coalition regime, withdrawal of
ICC teams from the Plaine des
Jaries, and removal of all right-
ist forces from Pathet Lao areas.
It was to back up the demand
for withdrawal of rightist forces
that the Pathet Lao- threatened to
launch another offensive.
KEEP UP
TO DATE.
with
Soviet
Technical Literature
berng
exhibited at
COBO HALL
401 Washington Blvd., Detroit
May 2 thru May 26
All books exhibited can
be purchased from
FOUR CONTINENT BOOK CORP.
156 5th AVE., N.Y. 10, N.Y.
Write for Catalog

SITTING IT OUT-High pressure hoses are used to break up
a recent demonstration against racial discrimination in Birming-
ham, Ala. This scene was almost repeated yesterday when
comedian Dick Gregory led a group of demonstrators through the
streets of Birmingham.
Arrest Negro Hundreds
In Racial .Demonstration
BIRMINGHAM, Ala. (M)-Hundreds of banner-waving young Ne-
groes led by comedian Dick Gregory were arrested yesterday in another
mass demonstration against racial segregation in this Deep South city.
The demonstration had an almost clocklike precision-groups of
approximately 50 walked out of a church in twos and marched about a
block to a waiting line of police officers. Police took away the placards
and methodically shuttled the demonstrators into school buses. As
2 the buses pulled away, the young-
sters shouted and sang freedom
College Sees songs.
Cheering Crowd
" daA crowd of approximately 2000
Negroes gathered nearby to watch
and cheer the demonstration, but
there was no serious disorder. Po-
SAVANNAH (IP)-Rebellious stu- lice began dispersing them about
dents at Savannah State College midafternoon.
fos decidedataThe demonstration began short-
or Negroes da campus ly after noon and followed hours of
mass meeting yesterday to go waiting while Negro leaders mar-
ahead with their mass withdrawal shaled the young demonstrators.
movement. School officials reported some
Willie Ludden, national field di- Negro schools were nearly empty
rector, of the youth division of the yesterday morning and one leader
National Association for the Ad- said more than 1000 children were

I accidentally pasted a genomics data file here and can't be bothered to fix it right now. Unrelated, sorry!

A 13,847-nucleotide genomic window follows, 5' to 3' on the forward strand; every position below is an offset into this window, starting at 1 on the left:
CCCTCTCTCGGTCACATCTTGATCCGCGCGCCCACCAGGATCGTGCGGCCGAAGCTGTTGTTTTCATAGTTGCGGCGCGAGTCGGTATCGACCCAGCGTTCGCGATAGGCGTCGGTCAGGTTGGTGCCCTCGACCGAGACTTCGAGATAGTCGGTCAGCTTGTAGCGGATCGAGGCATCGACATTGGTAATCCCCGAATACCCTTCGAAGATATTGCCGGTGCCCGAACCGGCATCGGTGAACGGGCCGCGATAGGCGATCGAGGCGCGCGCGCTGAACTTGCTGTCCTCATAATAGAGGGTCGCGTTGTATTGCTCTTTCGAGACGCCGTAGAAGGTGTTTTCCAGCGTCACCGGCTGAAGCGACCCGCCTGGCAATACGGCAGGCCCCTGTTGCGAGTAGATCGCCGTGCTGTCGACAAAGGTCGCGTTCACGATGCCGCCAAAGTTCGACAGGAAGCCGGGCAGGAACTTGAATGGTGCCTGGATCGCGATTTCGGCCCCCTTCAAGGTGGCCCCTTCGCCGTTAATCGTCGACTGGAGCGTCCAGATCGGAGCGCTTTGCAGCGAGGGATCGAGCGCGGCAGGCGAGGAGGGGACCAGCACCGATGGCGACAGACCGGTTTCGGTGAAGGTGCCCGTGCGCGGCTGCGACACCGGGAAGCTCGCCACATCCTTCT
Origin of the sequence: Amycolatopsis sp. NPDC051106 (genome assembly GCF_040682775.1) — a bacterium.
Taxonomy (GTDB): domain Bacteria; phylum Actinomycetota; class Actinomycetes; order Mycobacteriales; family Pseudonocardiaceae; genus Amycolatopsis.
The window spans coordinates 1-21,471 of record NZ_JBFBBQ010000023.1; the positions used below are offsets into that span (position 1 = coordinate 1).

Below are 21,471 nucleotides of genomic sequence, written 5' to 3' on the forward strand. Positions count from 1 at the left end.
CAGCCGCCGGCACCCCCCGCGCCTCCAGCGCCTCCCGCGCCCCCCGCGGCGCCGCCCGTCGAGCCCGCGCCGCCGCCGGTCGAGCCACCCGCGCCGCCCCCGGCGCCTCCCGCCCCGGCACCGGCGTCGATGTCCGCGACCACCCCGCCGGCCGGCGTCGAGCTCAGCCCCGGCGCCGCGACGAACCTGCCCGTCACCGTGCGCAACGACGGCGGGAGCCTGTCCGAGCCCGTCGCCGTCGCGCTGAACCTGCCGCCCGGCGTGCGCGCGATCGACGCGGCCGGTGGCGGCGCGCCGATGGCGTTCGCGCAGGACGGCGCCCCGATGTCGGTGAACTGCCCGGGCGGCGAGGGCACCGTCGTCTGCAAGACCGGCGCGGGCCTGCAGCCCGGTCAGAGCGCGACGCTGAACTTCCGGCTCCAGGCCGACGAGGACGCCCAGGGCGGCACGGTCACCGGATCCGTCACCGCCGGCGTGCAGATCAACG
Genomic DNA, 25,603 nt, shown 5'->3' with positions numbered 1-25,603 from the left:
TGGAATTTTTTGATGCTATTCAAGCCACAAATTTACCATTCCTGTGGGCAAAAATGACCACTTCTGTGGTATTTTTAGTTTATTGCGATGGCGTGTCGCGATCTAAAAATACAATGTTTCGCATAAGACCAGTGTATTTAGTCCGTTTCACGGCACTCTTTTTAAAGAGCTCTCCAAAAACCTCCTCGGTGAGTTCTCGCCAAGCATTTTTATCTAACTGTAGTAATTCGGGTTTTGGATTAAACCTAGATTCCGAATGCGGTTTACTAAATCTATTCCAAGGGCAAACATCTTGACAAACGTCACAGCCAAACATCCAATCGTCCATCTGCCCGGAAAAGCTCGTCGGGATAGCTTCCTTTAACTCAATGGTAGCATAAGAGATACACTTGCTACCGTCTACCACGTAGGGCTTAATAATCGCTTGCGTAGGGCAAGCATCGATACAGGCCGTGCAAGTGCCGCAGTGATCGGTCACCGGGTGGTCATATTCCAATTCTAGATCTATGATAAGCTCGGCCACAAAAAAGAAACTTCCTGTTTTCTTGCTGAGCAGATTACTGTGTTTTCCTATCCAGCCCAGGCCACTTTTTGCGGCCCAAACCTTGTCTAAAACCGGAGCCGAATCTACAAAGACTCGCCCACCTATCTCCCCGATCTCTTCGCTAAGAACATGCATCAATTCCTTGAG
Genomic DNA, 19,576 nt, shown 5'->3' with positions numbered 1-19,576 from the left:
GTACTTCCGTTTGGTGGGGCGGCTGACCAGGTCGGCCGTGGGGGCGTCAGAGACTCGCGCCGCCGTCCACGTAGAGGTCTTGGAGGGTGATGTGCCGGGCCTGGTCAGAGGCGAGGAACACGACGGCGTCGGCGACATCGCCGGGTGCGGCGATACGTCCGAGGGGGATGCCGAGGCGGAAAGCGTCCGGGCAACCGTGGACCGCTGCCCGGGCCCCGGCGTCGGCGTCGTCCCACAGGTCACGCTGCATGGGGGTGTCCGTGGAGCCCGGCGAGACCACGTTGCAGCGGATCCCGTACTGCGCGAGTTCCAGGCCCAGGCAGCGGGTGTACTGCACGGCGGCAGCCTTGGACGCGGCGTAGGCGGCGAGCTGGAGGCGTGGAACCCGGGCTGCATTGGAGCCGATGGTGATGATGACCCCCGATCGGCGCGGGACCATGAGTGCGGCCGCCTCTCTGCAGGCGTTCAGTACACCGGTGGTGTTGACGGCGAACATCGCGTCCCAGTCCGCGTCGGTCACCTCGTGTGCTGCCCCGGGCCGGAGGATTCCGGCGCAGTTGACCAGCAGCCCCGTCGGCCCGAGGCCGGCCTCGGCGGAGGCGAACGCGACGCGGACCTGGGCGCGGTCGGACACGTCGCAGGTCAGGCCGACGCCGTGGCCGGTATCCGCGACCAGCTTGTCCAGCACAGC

vancement of Colored People, said ready to participate in the demon-
all but about 100 students of the stration.
1200 enrollment are trying to with- Police Dogs
draw. Police dogs were in the area
After the mass meeting, a crowd and firemen set up high pressure
of students estimated by Ludden water equipment around a park
at 1100 lined up to apply for with- where trouble broke out in pre-
drawal forms. vious demonstrations.
Meanwhile in Washington, the The Rev. James Bevel asked po-
Justice Department asked for a lice to arrest the demonstrators
federal court order forbidding the and not to turn the hoses on them.
sheriff of Ranking County, Mis- Police used water, night sticks and
sissippi, f r o m attempting by dogs to quiet unruly crowds during
threats or violence to discourage similar marches Friday and Sat-
the registration of Negro voters. urday.
* orld Ne ws Roundup,
By The Associated Press retired Marine Lt. Gen. Kim Dong-
LONDON-Per Jacobsson, man- Ha and Army Lt. Gen. Park Im-
aging director of the International Hang. The others were ten army
Monetary Fund since 1956, died officers, five of them retired, and
in a hospital here Sunday follow- eight civilians.
ing a heart attack. He was 69 *
years old. WASHINGTON - Senate con-
S* * ferees dropped yesterday their in-
SEOUL-Two former members sistence of turning over a $73-
of South Korea's military junta million fund to the Philippine
and 18 others have been indicted government in final settlement of
on charges of~-plotting an anti World War II damage claims filed
government coup. The indictments by Filipinos. Instead they worked
yesterday in Seoul were against out with House conferees a plan
-tn cntinue indivirial navments

i